• Milk storage containers: If you intend to bring milk back after your trip, be sure you pack enough storage bags or containers. We recommend medical-grade, pre-sterilized storage containers since they are reliable and convenient. If possible, freeze your breast milk flat so that you can easily stack them up on your return trip.
  • Ice or cold packs: Ice or cold packs will help to keep your milk frozen on the return trip, which can come in handy for long or multi-segment flights. After traveling, putting the milk in a freezer as soon as possible is of the utmost importance since some thawing could occur. Once you get back home, use the milk pumped on the trip as soon as you can.
  • Hand sanitizer: Just in case you don’t already have one, packing a little bottle of hand sanitizer inside your carry-on is always a good idea.

Pack Smart

Fitting the pump into your small carry-on suitcase would ideal; however, this may not always be an option. You will otherwise have to check your luggage and keep your purse or computer bag and pump as carry-on items.

We suggest refraining from checking a breast pump as a stand-alone piece or in a suitcase. Aside from potentially being damaged in the shuffle, travel delays happen from time to time and luggage can get lost. Arriving at your destination without a functioning pump is the last thing you need on your trip.

Be Security Savvy

It is important to know your rights. Nursing mothers are allowed to travel with breast milk and breast pumps in the United States, regardless of whether pumping mothers are traveling with or without their children. Alerting security that you are traveling with a pump and/or milk upfront makes the process as smooth as possible, but if you are hassled or stopped, you should ask to speak to a supervisor.

The TSA classifies children’s juice, formula and breast milk in the same category as liquid medicine. As such, these substances are not subject to the 3 oz. rule applicable to other liquids and gels. Parents are permitted to pack ice packs, empty bottles, liquid-filled teethers and jarred baby food inside a carry-on as well.

Here are some additional security tips to help you experience a smooth journey through security:

  • Separate and declare your breast milk and equipment when going through the security checkpoint.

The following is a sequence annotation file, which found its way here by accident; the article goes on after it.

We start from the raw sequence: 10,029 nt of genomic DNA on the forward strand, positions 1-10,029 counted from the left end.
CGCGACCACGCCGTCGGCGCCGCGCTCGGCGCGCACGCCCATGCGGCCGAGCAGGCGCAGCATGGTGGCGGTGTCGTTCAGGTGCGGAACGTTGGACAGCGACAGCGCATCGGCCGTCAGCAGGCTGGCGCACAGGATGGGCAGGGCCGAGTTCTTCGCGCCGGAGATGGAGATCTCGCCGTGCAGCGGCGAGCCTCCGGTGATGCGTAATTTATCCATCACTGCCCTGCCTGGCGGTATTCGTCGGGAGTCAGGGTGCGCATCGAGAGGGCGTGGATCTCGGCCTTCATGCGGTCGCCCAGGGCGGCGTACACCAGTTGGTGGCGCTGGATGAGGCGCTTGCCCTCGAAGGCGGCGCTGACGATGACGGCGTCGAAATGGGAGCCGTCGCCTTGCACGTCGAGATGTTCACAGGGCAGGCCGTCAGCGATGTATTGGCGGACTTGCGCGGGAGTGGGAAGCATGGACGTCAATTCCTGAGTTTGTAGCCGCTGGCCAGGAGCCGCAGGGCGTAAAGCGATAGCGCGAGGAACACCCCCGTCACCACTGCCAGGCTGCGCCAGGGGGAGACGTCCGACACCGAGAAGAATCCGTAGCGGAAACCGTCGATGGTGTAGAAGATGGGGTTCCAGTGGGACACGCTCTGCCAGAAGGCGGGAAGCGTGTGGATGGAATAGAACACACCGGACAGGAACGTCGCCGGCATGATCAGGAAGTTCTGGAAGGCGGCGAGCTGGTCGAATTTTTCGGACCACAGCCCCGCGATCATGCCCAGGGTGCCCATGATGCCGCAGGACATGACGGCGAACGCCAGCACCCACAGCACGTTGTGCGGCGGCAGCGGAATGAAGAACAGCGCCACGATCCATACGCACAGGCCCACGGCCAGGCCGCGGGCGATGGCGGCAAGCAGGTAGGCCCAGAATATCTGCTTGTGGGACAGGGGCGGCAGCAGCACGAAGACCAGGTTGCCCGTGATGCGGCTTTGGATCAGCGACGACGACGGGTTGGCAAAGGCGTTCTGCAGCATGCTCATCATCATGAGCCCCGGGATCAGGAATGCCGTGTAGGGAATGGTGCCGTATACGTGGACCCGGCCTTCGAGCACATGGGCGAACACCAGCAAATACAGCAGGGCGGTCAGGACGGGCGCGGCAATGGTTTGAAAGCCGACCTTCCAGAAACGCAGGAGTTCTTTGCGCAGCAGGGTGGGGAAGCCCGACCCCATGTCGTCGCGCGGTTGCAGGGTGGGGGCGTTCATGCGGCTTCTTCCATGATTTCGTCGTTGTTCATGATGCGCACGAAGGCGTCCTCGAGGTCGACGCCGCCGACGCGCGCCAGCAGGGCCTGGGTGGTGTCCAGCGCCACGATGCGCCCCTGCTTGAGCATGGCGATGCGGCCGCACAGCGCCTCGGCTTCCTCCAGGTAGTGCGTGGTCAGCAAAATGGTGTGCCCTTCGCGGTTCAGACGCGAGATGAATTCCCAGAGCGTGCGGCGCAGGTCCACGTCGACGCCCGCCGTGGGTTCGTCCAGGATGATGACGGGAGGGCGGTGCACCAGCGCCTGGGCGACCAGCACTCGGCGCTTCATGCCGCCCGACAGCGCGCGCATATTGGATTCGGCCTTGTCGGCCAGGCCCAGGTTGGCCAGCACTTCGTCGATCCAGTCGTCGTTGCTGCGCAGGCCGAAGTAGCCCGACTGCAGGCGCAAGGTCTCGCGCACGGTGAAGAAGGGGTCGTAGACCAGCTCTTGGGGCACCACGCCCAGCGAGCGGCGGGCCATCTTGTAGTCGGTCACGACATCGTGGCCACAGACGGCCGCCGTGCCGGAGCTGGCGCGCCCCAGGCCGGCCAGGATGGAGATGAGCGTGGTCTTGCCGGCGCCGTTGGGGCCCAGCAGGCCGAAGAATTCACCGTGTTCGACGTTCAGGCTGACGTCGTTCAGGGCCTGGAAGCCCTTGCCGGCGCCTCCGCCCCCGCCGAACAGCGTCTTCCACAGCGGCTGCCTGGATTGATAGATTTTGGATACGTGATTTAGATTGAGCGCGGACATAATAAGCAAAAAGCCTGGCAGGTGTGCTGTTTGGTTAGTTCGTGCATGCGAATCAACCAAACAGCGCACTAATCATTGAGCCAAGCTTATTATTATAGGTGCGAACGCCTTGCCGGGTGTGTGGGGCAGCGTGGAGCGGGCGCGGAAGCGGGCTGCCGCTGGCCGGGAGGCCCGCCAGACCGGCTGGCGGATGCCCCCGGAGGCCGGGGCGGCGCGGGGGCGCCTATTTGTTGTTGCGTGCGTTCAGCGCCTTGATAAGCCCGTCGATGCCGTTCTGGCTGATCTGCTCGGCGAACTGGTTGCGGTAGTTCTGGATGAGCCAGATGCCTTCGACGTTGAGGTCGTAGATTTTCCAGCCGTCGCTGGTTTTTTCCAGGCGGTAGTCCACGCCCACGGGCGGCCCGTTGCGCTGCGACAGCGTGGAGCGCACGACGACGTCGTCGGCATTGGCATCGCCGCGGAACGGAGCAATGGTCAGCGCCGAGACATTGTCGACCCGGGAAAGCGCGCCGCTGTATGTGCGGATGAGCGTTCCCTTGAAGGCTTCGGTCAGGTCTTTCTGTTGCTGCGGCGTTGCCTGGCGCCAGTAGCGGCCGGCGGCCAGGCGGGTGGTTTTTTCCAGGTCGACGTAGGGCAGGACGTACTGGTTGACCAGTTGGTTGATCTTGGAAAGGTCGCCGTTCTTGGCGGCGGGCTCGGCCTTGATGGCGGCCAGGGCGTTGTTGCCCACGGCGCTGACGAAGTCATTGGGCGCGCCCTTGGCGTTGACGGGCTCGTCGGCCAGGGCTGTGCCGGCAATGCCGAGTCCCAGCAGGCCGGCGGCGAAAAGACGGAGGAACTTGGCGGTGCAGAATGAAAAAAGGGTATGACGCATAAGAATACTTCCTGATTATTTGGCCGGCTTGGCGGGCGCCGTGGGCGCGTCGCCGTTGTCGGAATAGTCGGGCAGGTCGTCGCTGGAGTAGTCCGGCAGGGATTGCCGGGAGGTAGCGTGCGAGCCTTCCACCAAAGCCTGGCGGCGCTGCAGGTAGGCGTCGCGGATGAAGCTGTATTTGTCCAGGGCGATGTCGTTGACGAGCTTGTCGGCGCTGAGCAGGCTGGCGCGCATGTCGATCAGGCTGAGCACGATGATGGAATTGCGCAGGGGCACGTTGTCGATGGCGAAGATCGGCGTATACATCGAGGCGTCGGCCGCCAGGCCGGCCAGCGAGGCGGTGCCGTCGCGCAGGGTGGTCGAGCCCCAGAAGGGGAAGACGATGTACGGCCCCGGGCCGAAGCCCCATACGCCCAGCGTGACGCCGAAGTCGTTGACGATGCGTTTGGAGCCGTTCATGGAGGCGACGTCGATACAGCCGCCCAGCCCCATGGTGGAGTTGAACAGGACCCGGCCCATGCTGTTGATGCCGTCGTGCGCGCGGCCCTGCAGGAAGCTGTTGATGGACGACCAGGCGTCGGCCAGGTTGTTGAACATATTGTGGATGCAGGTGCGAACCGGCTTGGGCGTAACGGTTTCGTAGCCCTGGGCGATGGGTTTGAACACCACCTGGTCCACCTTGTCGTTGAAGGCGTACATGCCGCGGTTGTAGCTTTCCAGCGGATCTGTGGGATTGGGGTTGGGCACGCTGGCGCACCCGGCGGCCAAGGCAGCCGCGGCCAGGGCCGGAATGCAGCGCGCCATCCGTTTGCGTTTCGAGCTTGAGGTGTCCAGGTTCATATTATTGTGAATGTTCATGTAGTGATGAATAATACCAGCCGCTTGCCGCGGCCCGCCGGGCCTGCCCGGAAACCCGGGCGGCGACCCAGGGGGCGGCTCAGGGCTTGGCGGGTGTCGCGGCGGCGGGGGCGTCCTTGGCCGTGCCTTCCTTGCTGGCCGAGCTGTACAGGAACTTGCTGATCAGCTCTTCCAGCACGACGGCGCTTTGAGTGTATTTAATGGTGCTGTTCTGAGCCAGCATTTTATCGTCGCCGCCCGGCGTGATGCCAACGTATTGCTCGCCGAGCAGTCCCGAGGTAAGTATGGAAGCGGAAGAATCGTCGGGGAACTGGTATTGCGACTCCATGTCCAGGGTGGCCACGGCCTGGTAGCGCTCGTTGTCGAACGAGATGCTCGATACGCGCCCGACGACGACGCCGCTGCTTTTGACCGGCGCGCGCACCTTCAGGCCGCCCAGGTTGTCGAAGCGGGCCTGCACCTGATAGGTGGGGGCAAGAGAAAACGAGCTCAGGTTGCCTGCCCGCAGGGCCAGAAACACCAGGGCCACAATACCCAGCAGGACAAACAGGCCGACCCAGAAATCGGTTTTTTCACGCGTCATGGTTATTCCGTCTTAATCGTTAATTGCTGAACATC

• Pull the breast pump out of your carry-on and place it in a separate bin before your bag goes through the x-ray machine.
  • Inform the agent that it is a breast pump. Although you should be prepared for the possibility of additional screenings, tasting your breast milk is not a requirement. TSA officers might request you to open your containers during the process.

While there is no limit on the quantity of breast milk you can bring aboard in your carry-on, the TSA encourages traveling mothers to only bring the amount of breast milk, juice or formula necessary for that particular trip. If you are carrying breast milk on the return journey, place the milk inside a separate bin and then inform the agents that it is breast milk.

Pumping En Route

You might find it necessary to pump before you reach your destination. Fortunately, most major airports feature family bathrooms fitted with electrical power outlets, which provide a perfect place to pump. If you need to pump while aboard the airplane, especially on international or longer flights, ask the flight attendants to suggest a suitable pumping location.

Worth the Effort

Although pumping en route presents some unique challenges, it is ultimately worth the extra effort. With some planning, preparation, and patience, maintaining your milk production while away from your little one is entirely possible.

BreastPumps.com offers a wide variety of spare parts and accessories to ensure your breastfeeding journey is enjoyable for both you and your baby—regardless of where you’re pumping.

Pros & Cons of Nipple Shields

Pros & Cons of Nipple Shields

Read time: 3.5 minutes

TL;DR

  • If you are having a difficult time getting your baby to latch properly, a nurse or lactation consultant may recommend the use of a nipple shield.
  • A nipple shield is a flexible, soft silicone nipple that fits over your nipple and areola that can help your baby latch on properly as you both get used to breastfeeding.
  • Research has shown that premature infants who nurse with nipple shields intake more milk than infants who don’t use a nipple shield when nursing.
  • Nipple shields can also help transition babies from bottles to breastfeeding.
  • Because your baby may not be able to completely drain your breast with the nipple shield, it’s important to use a breast pump after nursing, keeping your milk supply up and reducing the risk of plugged milk ducts.